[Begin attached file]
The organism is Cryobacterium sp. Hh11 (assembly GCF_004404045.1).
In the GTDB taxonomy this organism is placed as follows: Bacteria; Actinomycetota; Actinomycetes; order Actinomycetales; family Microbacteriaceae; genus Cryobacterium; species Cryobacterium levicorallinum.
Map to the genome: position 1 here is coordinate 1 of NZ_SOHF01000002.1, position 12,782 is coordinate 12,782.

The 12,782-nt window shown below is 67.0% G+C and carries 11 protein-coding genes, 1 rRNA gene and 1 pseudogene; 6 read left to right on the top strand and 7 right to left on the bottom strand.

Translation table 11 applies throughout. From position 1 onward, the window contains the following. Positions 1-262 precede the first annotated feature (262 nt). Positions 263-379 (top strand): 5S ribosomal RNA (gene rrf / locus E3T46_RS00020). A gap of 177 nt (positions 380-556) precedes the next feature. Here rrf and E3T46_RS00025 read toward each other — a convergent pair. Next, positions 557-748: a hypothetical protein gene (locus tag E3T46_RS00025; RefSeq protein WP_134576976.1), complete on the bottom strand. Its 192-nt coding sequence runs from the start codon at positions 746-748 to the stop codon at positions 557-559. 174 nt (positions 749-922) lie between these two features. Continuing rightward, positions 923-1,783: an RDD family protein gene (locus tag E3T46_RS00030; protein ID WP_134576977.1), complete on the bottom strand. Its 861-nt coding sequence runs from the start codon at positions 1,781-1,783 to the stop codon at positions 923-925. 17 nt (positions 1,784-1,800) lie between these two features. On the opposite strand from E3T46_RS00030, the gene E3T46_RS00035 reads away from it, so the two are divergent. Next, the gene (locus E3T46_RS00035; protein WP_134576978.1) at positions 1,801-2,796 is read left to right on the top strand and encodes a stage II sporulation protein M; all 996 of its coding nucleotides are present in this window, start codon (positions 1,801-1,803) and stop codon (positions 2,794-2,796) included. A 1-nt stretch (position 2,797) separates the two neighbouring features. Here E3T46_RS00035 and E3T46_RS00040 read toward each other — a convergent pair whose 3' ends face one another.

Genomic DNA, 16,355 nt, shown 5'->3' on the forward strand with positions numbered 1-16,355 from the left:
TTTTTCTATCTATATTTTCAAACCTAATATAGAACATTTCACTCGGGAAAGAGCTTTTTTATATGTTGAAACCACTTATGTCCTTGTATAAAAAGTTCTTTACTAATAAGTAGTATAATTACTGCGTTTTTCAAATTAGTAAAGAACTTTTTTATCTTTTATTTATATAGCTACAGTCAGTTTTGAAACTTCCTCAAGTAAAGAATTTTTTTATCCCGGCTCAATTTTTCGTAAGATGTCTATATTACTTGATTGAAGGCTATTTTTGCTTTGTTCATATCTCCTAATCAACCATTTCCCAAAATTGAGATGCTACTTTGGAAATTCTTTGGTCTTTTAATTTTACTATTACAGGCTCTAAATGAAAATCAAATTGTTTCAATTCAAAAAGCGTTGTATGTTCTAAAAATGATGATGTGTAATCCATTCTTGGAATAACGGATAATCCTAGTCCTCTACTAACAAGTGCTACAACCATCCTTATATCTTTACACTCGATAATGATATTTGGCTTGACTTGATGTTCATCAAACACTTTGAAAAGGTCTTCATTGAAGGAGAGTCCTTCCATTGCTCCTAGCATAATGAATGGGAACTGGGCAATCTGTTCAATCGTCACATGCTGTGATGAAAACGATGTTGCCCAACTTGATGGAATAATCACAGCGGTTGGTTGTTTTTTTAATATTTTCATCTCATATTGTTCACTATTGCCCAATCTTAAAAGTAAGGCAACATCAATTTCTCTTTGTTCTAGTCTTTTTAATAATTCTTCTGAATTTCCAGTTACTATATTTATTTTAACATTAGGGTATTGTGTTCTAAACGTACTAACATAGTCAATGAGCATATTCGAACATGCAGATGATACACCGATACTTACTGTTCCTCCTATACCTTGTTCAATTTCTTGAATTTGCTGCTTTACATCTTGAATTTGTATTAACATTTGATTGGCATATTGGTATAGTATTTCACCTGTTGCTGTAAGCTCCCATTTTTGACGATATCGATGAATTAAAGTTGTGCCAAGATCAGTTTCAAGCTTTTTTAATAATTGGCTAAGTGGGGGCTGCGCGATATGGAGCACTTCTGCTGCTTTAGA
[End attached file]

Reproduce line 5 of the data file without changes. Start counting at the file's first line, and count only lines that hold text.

Translation table 11 applies throughout. From position 1 onward, the window contains the following. Positions 1-262 precede the first annotated feature (262 nt). Positions 263-379 (top strand): 5S ribosomal RNA (gene rrf / locus E3T46_RS00020). A gap of 177 nt (positions 380-556) precedes the next feature. Here rrf and E3T46_RS00025 read toward each other — a convergent pair. Next, positions 557-748: a hypothetical protein gene (locus tag E3T46_RS00025; RefSeq protein WP_134576976.1), complete on the bottom strand. Its 192-nt coding sequence runs from the start codon at positions 746-748 to the stop codon at positions 557-559. 174 nt (positions 749-922) lie between these two features. Continuing rightward, positions 923-1,783: an RDD family protein gene (locus tag E3T46_RS00030; protein ID WP_134576977.1), complete on the bottom strand. Its 861-nt coding sequence runs from the start codon at positions 1,781-1,783 to the stop codon at positions 923-925. 17 nt (positions 1,784-1,800) lie between these two features. On the opposite strand from E3T46_RS00030, the gene E3T46_RS00035 reads away from it, so the two are divergent. Next, the gene (locus E3T46_RS00035; protein WP_134576978.1) at positions 1,801-2,796 is read left to right on the top strand and encodes a stage II sporulation protein M; all 996 of its coding nucleotides are present in this window, start codon (positions 1,801-1,803) and stop codon (positions 2,794-2,796) included. A 1-nt stretch (position 2,797) separates the two neighbouring features. Here E3T46_RS00035 and E3T46_RS00040 read toward each other — a convergent pair whose 3' ends face one another.